In a good example of a judge apparently not remembering what he had written earlier, Justice Tyler of the Texas Court of Appeal, this time in a property case, (Ingram) defined the same term (abandon) using different words, although, in the result, not markedly off the earlier version given in McCullough (op. cit.):
"The word abandon means a giving up, a total desertion, an absolute relinquishment. Abandonment includes both the intention to forsake or abandon and the act by which such intention is carried into effect.
"It is essential, in order to raise the issue of abandonment, that there must be a concurrence of the intention to abandon and an actual relinquishment of the property, so that it may be appropriated by the next comer.
"An individual may abandon his personal property.
"Upon abandonment, the property is no man's property until reduced to possession with intent to acquire title.
"Title to such property vests in the first person lawfully reducing the same to possession. Therefore, it is possible to take possession of abandoned property without committing a theft or intending to commit a theft."
The allegation of an abandon of real property is an often hotly contested issue in courts of law. It is relevant to claims based on adverse possession but also in bankruptcy situations.
In re Bennett (a bankruptcy case), Justice Williamson wrote:
"Abandonment of a homestead occurs when the owner removes from the home with no intention of returning, takes up permanent abode at another place and pursues a livelihood there."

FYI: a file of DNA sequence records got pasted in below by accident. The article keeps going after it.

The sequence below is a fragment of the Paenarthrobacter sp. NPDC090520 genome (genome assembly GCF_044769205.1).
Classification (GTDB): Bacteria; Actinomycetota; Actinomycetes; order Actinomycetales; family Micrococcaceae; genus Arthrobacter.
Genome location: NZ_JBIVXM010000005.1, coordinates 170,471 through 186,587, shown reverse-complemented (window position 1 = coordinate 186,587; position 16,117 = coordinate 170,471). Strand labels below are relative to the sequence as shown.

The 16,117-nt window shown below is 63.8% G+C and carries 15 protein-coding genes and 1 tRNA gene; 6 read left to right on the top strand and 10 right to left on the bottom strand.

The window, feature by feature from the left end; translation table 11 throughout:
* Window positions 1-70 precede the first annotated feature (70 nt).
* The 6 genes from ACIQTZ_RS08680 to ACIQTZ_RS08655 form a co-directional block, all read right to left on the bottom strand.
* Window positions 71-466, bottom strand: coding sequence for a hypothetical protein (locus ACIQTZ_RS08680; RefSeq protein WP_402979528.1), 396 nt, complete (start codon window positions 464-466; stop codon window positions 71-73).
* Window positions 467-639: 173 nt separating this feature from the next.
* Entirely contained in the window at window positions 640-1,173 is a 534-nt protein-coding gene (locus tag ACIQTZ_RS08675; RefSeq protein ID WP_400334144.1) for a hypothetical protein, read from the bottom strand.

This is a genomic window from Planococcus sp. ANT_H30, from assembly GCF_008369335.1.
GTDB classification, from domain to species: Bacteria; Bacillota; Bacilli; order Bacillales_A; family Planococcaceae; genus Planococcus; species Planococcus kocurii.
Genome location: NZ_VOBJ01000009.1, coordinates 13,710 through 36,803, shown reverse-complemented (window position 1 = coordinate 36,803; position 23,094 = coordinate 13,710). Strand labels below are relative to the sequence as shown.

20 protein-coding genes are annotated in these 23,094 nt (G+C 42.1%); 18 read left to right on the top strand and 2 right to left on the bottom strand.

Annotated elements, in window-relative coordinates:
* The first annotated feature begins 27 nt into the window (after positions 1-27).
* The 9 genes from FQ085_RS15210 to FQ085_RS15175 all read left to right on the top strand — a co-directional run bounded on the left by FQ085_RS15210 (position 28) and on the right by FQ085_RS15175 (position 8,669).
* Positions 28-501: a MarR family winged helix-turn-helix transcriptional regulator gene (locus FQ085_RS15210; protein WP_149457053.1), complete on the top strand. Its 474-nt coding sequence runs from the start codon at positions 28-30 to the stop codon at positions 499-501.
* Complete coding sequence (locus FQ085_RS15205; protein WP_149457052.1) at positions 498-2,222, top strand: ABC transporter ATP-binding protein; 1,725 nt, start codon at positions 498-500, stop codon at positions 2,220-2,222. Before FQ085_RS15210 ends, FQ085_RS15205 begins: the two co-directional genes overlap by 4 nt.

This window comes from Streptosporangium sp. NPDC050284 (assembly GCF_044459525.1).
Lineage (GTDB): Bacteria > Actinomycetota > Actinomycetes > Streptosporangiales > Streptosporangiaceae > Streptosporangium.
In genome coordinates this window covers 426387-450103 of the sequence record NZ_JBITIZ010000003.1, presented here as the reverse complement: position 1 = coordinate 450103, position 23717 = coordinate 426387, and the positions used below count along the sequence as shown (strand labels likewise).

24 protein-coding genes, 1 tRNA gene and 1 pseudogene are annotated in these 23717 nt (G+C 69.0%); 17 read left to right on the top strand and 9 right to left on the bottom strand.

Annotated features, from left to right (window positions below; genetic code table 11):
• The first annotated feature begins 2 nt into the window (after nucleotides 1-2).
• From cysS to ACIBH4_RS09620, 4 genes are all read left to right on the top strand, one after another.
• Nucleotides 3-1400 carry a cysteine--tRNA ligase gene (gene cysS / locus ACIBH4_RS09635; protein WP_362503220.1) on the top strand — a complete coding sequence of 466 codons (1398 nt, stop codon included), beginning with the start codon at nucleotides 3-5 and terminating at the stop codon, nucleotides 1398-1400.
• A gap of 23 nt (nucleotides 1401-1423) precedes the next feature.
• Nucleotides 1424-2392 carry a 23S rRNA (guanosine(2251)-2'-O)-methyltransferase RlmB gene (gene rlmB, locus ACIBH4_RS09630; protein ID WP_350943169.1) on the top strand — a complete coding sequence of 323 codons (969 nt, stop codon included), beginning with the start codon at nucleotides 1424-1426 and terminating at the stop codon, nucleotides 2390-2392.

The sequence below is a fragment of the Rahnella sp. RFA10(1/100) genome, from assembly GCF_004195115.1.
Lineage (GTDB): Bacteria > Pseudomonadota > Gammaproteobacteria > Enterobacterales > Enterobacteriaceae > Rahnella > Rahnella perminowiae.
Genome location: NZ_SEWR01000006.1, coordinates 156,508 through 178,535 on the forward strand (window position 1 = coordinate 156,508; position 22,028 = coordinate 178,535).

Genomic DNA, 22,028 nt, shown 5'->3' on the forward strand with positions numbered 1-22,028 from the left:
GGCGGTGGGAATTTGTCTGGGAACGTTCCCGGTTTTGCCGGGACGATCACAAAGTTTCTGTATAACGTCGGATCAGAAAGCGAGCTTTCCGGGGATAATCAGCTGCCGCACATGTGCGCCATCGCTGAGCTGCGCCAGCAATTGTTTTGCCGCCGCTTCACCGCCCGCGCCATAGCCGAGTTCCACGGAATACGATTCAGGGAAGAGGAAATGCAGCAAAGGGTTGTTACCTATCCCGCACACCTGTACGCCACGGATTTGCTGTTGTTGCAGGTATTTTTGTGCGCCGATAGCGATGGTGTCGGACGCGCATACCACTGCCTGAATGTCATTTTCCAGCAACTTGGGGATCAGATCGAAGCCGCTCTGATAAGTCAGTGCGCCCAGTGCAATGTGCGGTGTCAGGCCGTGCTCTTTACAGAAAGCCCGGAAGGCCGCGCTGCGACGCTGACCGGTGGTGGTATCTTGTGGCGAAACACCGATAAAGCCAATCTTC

In an easement case (Minerva Partners), the Court of Appeals of Michigan noted that:
"[A]n easement may be lost through abandonment. An easement is abandoned when the owner of the easement relinquishes it with the intention of releasing his or her right to the easement."
See, also, the remarks in the Legal Definition of Abandonment.
In Romanowski, the landlord took the position that the tenant had abandoned the leased premises and on that basis, locked him out. But in spite of some gestures leading to the appearance of moving out, the rent had been paid in advance.
"[A] reasonable person would not conclude that the Romanowskis had surrendered possession of the dwelling unit prior to being locked out."
- Ingram v. State, 261 S.W. 3d 749 (Court of Appeals of Texas, 2008)
- In re Bennett, 395 B.R. 781 (United States Bankruptcy Court, Florida, 2008)
- In re Justice, 959 A. 2d 1063 (Appellate Court of Connecticut, 2008)
- In re Kea, 663 S.E. 2d 822 (2008)
- McCullough v. Godwin, 214 S.W. 3d 793 (2007). See also Schmidt v Stearman, 253 S.W. 3d 35 (Court of Appeals of Arkansas, 2007): "Property is abandoned when it has been thrown away or its possession voluntarily forsaken by the owner."
- Minerva Partners, Ltd. v. First Passage, 731 N.W. 2d 472 (Court of Appeals of Michigan, 2007)
- Mitchell v. Wright (1905), 7 F. (Ct. of Sess.) 568
- Motando v Canada, 2005 FC 416
- Romanowski v. Giodano Management Group, 896 N.E. 2d 558 (Court of Appeals of Indiana, 2008)
- R v Holzer, 63 C.R. (3d) 301 (Alberta Court of Queen's Bench, 1988)
- Re Sharp, 38 W.W.R. 257 (British Columbia Supreme Court, 1962)